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Wednesday, September 23, 2020

Spas have reopened, so what changes can you expect before you take the plunge?


We can reach for the spas again! Health clubs have reopened, so what changes can you expect before you take the plunge?

  • It’s five weeks since spas were allowed to re-open and they’ve been missed 
  • The UK now has more than 900 spas, employing around 45,000 people
  • But what are they like in the brave new world of masks, bubbles, track and trace? 

There’s a lot of faffing about in spas. And comedy, too, in a polite sort of way.

‘Would you like to wear some throw-away underpants?’ asks Arina, a striking blonde woman from Lithuania.

In a different setting, that wouldn’t sound quite right. But when you’re in an oval-shaped room with a flickering candle here, soulful music there and a whole cabinet filled with aromatherapy oils under the Espa label, it’s perfectly normal.

It’s five weeks since spas were allowed to re-open (although to their chagrin, saunas and steam rooms have to remain closed) and the word is that they have been greatly missed

It’s five weeks since spas were allowed to re-open (although to their chagrin, saunas and steam rooms have to remain closed) and the word is that they have been greatly missed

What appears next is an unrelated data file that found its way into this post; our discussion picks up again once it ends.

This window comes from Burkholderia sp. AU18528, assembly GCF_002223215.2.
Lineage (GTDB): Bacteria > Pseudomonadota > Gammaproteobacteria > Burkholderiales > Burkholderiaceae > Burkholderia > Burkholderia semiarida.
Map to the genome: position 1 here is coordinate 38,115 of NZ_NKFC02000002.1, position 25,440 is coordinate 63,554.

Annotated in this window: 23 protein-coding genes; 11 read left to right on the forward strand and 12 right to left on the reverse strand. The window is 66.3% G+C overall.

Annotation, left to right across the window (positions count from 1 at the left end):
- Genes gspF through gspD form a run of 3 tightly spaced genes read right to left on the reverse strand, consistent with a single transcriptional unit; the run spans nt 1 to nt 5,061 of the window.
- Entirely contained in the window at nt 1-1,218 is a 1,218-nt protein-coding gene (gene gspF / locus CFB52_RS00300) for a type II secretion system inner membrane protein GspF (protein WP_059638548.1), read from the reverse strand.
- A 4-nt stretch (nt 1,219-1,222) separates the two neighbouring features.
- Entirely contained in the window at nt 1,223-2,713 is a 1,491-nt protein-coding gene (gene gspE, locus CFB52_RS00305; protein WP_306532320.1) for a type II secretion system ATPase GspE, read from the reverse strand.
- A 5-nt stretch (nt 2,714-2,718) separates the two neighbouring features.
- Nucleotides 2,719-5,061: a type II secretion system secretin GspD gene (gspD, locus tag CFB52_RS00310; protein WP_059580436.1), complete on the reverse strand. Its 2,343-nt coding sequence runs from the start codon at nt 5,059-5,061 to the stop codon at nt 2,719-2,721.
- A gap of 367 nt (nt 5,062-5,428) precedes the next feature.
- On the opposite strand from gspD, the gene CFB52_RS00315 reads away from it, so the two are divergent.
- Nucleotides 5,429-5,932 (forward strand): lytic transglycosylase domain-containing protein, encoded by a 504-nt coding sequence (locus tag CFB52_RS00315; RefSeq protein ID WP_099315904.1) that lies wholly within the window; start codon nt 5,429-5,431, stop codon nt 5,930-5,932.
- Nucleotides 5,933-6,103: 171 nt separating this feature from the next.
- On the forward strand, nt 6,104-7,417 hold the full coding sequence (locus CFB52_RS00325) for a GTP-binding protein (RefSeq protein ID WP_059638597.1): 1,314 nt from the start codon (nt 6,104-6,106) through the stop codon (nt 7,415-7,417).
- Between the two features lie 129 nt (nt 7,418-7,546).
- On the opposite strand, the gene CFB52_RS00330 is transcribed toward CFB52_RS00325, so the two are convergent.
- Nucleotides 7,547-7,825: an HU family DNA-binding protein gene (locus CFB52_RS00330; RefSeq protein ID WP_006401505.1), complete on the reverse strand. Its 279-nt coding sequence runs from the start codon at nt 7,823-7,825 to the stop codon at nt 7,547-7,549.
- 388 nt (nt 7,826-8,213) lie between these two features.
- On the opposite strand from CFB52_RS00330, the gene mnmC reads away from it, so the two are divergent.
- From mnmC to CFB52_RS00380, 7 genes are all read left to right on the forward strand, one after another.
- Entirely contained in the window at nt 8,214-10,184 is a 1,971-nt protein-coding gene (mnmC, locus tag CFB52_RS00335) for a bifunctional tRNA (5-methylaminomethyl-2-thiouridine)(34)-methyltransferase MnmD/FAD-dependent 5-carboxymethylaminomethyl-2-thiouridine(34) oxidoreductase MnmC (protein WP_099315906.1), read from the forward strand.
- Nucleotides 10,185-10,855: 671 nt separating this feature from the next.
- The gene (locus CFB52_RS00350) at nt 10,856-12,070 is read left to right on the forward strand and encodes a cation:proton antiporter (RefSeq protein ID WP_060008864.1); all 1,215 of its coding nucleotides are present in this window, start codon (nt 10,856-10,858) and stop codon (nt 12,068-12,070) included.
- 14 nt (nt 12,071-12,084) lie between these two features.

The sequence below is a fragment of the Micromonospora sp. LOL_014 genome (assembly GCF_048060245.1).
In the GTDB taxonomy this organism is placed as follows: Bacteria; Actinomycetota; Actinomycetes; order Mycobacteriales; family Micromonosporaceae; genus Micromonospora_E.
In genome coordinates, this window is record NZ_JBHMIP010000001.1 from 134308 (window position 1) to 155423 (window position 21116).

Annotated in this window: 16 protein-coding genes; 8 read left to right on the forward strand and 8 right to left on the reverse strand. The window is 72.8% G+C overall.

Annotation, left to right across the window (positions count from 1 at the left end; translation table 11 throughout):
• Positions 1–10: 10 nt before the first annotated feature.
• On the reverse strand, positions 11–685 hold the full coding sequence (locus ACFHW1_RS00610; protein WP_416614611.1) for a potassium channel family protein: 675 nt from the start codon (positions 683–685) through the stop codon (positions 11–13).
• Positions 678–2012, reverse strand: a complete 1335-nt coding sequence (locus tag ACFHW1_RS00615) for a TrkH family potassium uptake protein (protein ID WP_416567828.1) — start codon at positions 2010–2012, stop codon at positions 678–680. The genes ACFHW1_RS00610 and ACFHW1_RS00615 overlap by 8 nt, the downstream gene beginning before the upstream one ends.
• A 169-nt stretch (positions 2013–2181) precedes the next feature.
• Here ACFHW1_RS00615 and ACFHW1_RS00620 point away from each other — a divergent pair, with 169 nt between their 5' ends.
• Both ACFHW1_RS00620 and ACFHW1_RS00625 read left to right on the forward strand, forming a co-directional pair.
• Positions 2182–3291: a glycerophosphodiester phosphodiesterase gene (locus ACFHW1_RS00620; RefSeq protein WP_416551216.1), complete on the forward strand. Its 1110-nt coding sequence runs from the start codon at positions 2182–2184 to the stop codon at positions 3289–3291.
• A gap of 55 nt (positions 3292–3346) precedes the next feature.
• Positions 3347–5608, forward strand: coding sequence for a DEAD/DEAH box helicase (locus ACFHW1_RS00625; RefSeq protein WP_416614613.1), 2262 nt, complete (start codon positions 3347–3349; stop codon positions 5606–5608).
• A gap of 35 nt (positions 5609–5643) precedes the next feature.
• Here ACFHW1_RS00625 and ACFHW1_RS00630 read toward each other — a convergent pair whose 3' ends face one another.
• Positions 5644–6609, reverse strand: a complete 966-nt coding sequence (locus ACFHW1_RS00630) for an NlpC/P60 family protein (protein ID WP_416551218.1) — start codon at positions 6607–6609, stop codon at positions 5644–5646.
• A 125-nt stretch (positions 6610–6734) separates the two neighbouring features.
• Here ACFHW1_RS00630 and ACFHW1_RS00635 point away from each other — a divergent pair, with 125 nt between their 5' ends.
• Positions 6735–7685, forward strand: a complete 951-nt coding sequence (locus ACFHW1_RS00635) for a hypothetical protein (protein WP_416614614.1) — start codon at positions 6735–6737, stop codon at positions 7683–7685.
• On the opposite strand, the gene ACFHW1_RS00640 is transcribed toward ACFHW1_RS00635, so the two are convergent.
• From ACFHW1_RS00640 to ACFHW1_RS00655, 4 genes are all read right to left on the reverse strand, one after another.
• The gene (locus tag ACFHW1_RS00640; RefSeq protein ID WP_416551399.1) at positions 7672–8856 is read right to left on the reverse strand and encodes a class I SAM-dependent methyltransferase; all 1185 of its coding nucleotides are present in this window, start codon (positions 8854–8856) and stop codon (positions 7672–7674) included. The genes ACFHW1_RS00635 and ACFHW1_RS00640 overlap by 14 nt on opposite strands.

It’s five weeks since spas were allowed to re-open (although to their chagrin, saunas and steam rooms have to remain closed) and the word is that they have been greatly missed. There are a lot of them. In fact, the UK now has more than 900 spas, employing 45,000 people, according to the UK Spa Association. The industry is worth some £2 billion in a normal year.

Spa days, in particular, seem to be a growing phenomenon, popular with mothers and daughters or groups of female friends. I don’t know of too many men who book in together for a spa package, but some of us chaps are only too happy to hop up on the treatment table for an hour or so.

The word spa is derived from the name of the town of Spa in Belgium, which in Roman times was called Aquae Spadanae. Then in 16th century England, the Roman idea of medicinal bathing was revived in towns such as Bath and Harrogate.

A big spa breakthrough happened in the early 19th century in Saratoga Springs, New York, when the area had two huge Greek revival hotels dedicated to ‘taking the waters’. Then the first day spa was introduced by Elizabeth Arden in 1910, offering manicures, facials and so on.